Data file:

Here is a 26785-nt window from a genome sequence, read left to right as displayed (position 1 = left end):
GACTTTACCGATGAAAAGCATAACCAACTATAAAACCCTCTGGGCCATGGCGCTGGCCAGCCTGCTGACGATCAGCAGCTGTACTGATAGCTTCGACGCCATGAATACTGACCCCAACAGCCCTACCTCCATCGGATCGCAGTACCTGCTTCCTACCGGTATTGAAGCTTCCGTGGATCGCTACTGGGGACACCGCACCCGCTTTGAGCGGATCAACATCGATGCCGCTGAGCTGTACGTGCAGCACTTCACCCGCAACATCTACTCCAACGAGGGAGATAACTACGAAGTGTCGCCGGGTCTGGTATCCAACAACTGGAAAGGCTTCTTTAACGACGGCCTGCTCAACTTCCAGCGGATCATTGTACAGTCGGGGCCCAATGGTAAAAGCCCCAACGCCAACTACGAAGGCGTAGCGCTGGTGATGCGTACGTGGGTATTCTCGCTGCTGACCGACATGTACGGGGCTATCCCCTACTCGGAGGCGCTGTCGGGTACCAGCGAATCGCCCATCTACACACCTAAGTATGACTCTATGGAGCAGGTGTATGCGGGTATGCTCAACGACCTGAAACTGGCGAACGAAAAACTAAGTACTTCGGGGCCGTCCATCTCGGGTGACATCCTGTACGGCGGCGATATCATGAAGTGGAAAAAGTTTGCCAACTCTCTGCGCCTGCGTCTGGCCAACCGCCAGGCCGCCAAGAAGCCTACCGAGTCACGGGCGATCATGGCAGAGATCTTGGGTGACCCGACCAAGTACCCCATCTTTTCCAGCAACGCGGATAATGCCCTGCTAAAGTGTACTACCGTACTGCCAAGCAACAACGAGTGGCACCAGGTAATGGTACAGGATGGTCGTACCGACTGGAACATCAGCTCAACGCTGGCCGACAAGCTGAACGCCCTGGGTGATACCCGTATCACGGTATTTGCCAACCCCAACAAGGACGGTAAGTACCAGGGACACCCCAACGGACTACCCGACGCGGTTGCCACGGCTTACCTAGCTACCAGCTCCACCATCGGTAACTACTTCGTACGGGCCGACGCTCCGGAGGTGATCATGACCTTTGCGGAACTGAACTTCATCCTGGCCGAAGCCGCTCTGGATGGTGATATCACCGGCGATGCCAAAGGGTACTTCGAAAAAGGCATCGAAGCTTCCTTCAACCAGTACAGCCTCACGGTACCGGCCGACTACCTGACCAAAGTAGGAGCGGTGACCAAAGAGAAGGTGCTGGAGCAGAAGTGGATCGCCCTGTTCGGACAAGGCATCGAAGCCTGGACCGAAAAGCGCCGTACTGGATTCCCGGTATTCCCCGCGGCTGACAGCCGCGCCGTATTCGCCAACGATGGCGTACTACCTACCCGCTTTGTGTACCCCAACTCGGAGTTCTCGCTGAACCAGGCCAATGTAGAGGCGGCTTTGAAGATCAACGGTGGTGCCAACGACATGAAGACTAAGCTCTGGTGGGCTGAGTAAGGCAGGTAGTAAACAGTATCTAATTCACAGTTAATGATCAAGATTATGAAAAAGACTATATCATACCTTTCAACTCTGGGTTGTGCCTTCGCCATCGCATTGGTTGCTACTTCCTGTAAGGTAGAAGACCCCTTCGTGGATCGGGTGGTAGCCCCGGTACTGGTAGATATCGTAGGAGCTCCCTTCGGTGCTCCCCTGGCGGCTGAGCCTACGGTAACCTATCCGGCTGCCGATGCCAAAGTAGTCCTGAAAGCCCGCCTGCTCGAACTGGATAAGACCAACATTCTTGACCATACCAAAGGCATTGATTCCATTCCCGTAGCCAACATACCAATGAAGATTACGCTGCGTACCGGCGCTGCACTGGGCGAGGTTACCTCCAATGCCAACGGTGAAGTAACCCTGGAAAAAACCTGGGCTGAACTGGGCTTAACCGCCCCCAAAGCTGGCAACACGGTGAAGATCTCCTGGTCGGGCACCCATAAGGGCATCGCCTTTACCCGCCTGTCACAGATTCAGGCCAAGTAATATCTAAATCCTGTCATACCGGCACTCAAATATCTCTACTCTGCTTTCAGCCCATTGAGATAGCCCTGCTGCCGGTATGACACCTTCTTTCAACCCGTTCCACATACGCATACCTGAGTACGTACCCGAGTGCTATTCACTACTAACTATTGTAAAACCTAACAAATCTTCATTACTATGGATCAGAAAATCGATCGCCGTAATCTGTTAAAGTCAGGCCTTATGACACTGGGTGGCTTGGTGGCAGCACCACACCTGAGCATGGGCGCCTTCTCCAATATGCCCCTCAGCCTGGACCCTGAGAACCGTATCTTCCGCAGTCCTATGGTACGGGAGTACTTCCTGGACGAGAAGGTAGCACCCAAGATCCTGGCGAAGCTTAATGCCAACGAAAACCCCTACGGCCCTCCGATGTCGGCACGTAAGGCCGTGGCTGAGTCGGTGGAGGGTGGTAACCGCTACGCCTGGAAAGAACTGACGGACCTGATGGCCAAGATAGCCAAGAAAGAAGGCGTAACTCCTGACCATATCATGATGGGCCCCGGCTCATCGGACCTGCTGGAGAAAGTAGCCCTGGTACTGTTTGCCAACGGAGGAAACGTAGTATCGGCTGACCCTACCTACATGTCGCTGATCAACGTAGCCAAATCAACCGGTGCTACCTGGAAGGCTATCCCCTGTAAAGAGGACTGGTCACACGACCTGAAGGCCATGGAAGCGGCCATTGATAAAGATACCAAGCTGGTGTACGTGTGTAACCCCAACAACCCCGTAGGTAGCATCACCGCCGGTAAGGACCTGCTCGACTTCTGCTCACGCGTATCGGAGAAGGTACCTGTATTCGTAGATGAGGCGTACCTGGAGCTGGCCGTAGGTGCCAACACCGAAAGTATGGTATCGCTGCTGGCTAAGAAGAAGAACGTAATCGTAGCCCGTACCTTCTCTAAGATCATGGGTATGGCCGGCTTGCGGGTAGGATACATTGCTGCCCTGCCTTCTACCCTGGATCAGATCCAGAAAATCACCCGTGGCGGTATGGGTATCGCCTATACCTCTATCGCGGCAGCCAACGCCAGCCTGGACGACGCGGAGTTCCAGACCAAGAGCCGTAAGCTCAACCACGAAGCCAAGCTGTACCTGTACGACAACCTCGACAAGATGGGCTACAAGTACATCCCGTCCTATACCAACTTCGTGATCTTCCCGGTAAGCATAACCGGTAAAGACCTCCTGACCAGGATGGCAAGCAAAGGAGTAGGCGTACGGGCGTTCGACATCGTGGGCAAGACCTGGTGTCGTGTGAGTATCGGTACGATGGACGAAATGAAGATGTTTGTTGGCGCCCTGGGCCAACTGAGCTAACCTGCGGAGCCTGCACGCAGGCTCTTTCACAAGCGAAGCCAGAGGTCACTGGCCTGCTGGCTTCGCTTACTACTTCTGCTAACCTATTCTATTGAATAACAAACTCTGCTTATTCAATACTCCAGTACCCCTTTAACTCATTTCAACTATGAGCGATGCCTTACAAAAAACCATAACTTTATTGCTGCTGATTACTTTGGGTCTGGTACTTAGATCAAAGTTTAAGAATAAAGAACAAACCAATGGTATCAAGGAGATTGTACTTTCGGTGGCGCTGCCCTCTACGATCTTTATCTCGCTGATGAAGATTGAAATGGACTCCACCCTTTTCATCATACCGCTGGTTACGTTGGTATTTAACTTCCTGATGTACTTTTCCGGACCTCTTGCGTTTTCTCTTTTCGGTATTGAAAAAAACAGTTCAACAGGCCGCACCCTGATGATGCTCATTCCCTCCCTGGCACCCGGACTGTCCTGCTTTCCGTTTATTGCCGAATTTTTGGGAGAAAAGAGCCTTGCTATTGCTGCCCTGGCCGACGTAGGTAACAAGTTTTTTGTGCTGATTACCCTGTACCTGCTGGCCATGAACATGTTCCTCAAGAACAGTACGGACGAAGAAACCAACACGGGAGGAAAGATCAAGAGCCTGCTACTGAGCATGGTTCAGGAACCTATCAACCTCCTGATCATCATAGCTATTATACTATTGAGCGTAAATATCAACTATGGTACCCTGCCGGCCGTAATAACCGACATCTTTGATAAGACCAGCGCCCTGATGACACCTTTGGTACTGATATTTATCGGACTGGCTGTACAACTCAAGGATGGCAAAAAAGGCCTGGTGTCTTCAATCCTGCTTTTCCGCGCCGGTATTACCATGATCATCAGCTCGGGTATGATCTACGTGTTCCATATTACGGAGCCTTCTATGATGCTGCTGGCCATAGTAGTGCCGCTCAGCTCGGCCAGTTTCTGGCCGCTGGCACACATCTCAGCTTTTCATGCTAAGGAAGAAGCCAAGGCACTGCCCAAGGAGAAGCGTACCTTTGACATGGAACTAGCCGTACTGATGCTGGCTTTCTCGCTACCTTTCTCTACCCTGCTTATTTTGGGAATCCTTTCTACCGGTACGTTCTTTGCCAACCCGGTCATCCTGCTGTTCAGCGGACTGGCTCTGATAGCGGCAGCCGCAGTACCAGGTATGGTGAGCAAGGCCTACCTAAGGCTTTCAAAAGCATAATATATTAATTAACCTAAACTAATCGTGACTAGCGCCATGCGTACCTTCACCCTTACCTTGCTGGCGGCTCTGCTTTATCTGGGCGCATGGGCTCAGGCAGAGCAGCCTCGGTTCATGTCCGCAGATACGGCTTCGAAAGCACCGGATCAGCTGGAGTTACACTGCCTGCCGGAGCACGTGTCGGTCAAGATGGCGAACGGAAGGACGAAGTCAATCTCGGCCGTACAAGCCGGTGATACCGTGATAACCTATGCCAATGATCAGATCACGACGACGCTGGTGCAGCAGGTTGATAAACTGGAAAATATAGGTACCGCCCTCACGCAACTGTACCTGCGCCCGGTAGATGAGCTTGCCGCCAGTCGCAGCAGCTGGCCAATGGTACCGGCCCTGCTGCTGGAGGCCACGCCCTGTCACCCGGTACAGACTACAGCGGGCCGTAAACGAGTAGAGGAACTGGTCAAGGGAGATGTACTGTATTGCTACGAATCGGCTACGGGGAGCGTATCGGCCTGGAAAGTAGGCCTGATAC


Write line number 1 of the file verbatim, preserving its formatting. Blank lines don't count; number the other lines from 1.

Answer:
Here is a 26785-nt window from a genome sequence, read left to right as displayed (position 1 = left end):